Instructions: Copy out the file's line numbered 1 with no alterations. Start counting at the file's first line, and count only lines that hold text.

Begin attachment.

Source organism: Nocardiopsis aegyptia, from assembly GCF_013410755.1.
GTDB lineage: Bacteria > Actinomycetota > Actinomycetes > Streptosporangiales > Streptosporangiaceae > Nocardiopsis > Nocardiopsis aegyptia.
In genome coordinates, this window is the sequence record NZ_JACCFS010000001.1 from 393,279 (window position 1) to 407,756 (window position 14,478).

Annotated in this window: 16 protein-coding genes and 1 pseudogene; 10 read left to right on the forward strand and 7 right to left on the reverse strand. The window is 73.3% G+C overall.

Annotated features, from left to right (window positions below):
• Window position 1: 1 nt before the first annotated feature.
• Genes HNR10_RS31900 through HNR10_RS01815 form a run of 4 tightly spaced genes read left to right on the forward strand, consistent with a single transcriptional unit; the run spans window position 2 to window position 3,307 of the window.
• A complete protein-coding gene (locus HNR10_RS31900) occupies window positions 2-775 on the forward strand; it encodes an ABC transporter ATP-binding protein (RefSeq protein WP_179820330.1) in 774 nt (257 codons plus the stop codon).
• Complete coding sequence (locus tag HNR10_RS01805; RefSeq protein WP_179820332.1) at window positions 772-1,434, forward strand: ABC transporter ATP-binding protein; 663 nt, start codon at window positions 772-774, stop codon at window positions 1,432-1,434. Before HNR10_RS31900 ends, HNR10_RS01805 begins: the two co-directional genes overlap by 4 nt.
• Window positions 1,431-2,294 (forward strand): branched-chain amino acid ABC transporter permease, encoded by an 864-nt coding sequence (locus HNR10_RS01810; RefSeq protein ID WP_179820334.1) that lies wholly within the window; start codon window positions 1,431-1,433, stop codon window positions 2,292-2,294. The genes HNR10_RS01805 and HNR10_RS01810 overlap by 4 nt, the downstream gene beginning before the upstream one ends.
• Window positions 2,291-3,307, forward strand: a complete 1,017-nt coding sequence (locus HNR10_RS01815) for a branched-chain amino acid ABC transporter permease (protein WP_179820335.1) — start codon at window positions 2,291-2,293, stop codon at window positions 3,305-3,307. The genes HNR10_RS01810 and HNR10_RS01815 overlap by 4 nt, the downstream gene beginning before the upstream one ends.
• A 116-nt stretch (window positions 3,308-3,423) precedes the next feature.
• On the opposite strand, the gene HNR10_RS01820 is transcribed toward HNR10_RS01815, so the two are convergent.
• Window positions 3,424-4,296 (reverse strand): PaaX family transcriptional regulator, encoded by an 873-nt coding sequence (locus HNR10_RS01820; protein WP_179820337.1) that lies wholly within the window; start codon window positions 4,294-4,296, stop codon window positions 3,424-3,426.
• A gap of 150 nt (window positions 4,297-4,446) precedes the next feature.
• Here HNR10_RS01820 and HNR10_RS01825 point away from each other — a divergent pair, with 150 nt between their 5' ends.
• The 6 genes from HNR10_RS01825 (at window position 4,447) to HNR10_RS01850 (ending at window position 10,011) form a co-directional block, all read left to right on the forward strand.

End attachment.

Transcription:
Source organism: Nocardiopsis aegyptia, from assembly GCF_013410755.1.